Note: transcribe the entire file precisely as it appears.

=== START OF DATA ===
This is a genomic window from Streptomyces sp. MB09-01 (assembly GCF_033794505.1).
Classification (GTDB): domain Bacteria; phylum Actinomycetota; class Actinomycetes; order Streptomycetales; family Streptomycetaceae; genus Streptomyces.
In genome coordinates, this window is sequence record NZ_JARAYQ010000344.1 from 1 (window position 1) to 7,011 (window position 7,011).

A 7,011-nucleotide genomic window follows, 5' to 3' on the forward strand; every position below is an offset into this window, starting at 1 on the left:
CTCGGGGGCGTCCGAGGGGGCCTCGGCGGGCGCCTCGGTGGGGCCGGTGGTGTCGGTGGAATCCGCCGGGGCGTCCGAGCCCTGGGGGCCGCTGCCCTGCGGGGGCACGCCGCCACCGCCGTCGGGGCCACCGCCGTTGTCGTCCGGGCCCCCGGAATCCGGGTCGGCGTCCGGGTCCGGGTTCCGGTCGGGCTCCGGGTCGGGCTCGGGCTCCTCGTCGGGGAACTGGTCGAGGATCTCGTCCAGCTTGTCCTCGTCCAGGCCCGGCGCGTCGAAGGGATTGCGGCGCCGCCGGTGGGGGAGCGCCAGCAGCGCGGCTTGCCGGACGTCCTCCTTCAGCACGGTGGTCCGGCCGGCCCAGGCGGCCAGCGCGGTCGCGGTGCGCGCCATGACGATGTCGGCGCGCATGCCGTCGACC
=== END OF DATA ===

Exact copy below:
This is a genomic window from Streptomyces sp. MB09-01 (assembly GCF_033794505.1).
Classification (GTDB): domain Bacteria; phylum Actinomycetota; class Actinomycetes; order Streptomycetales; family Streptomycetaceae; genus Streptomyces.
In genome coordinates, this window is sequence record NZ_JARAYQ010000344.1 from 1 (window position 1) to 7,011 (window position 7,011).

A 7,011-nucleotide genomic window follows, 5' to 3' on the forward strand; every position below is an offset into this window, starting at 1 on the left:
CTCGGGGGCGTCCGAGGGGGCCTCGGCGGGCGCCTCGGTGGGGCCGGTGGTGTCGGTGGAATCCGCCGGGGCGTCCGAGCCCTGGGGGCCGCTGCCCTGCGGGGGCACGCCGCCACCGCCGTCGGGGCCACCGCCGTTGTCGTCCGGGCCCCCGGAATCCGGGTCGGCGTCCGGGTCCGGGTTCCGGTCGGGCTCCGGGTCGGGCTCGGGCTCCTCGTCGGGGAACTGGTCGAGGATCTCGTCCAGCTTGTCCTCGTCCAGGCCCGGCGCGTCGAAGGGATTGCGGCGCCGCCGGTGGGGGAGCGCCAGCAGCGCGGCTTGCCGGACGTCCTCCTTCAGCACGGTGGTCCGGCCGGCCCAGGCGGCCAGCGCGGTCGCGGTGCGCGCCATGACGATGTCGGCGCGCATGCCGTCGACC